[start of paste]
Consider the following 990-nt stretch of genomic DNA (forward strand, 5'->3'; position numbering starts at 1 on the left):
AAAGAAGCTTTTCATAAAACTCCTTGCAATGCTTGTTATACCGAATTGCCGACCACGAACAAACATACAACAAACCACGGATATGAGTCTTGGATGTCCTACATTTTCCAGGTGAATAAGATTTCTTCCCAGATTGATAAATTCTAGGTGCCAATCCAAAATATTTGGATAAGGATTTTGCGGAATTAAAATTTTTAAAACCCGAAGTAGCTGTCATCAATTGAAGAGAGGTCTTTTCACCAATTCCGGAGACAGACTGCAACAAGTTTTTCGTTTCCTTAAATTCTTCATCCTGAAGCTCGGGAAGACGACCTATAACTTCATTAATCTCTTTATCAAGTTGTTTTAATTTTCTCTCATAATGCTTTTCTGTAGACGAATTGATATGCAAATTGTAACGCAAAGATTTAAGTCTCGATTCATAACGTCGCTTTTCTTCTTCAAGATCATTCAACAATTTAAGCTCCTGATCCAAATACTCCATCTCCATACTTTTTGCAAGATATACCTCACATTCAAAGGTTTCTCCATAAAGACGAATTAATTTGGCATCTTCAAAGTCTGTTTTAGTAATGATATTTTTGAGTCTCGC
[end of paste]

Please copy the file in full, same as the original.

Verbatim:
Consider the following 990-nt stretch of genomic DNA (forward strand, 5'->3'; position numbering starts at 1 on the left):
AAAGAAGCTTTTCATAAAACTCCTTGCAATGCTTGTTATACCGAATTGCCGACCACGAACAAACATACAACAAACCACGGATATGAGTCTTGGATGTCCTACATTTTCCAGGTGAATAAGATTTCTTCCCAGATTGATAAATTCTAGGTGCCAATCCAAAATATTTGGATAAGGATTTTGCGGAATTAAAATTTTTAAAACCCGAAGTAGCTGTCATCAATTGAAGAGAGGTCTTTTCACCAATTCCGGAGACAGACTGCAACAAGTTTTTCGTTTCCTTAAATTCTTCATCCTGAAGCTCGGGAAGACGACCTATAACTTCATTAATCTCTTTATCAAGTTGTTTTAATTTTCTCTCATAATGCTTTTCTGTAGACGAATTGATATGCAAATTGTAACGCAAAGATTTAAGTCTCGATTCATAACGTCGCTTTTCTTCTTCAAGATCATTCAACAATTTAAGCTCCTGATCCAAATACTCCATCTCCATACTTTTTGCAAGATATACCTCACATTCAAAGGTTTCTCCATAAAGACGAATTAATTTGGCATCTTCAAAGTCTGTTTTAGTAATGATATTTTTGAGTCTCGC